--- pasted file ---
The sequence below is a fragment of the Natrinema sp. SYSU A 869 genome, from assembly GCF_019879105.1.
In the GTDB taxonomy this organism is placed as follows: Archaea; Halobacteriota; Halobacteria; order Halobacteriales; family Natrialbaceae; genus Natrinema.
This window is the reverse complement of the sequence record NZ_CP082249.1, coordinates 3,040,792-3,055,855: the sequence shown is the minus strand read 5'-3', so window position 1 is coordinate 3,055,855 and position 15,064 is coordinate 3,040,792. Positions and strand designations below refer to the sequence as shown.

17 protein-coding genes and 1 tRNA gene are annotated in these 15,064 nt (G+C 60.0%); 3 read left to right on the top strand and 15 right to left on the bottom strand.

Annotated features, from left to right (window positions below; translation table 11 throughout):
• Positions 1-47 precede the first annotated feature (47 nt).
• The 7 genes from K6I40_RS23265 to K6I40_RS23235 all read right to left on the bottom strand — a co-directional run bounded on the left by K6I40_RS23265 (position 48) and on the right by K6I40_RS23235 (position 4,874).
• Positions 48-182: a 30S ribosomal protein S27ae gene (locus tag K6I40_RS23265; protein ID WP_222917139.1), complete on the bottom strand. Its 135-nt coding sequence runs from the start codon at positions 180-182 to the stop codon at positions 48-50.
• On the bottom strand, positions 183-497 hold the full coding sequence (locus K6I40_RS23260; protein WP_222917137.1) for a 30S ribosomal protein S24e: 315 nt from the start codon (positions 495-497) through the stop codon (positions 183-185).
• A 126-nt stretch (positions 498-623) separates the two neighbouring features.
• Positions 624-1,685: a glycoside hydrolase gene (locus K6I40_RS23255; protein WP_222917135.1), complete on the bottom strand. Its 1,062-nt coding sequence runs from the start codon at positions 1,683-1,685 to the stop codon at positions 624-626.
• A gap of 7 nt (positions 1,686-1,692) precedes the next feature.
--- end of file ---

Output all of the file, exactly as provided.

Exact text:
The sequence below is a fragment of the Natrinema sp. SYSU A 869 genome, from assembly GCF_019879105.1.
In the GTDB taxonomy this organism is placed as follows: Archaea; Halobacteriota; Halobacteria; order Halobacteriales; family Natrialbaceae; genus Natrinema.
This window is the reverse complement of the sequence record NZ_CP082249.1, coordinates 3,040,792-3,055,855: the sequence shown is the minus strand read 5'-3', so window position 1 is coordinate 3,055,855 and position 15,064 is coordinate 3,040,792. Positions and strand designations below refer to the sequence as shown.

17 protein-coding genes and 1 tRNA gene are annotated in these 15,064 nt (G+C 60.0%); 3 read left to right on the top strand and 15 right to left on the bottom strand.

Annotated features, from left to right (window positions below; translation table 11 throughout):
• Positions 1-47 precede the first annotated feature (47 nt).
• The 7 genes from K6I40_RS23265 to K6I40_RS23235 all read right to left on the bottom strand — a co-directional run bounded on the left by K6I40_RS23265 (position 48) and on the right by K6I40_RS23235 (position 4,874).
• Positions 48-182: a 30S ribosomal protein S27ae gene (locus tag K6I40_RS23265; protein ID WP_222917139.1), complete on the bottom strand. Its 135-nt coding sequence runs from the start codon at positions 180-182 to the stop codon at positions 48-50.
• On the bottom strand, positions 183-497 hold the full coding sequence (locus K6I40_RS23260; protein WP_222917137.1) for a 30S ribosomal protein S24e: 315 nt from the start codon (positions 495-497) through the stop codon (positions 183-185).
• A 126-nt stretch (positions 498-623) separates the two neighbouring features.
• Positions 624-1,685: a glycoside hydrolase gene (locus K6I40_RS23255; protein WP_222917135.1), complete on the bottom strand. Its 1,062-nt coding sequence runs from the start codon at positions 1,683-1,685 to the stop codon at positions 624-626.
• A gap of 7 nt (positions 1,686-1,692) precedes the next feature.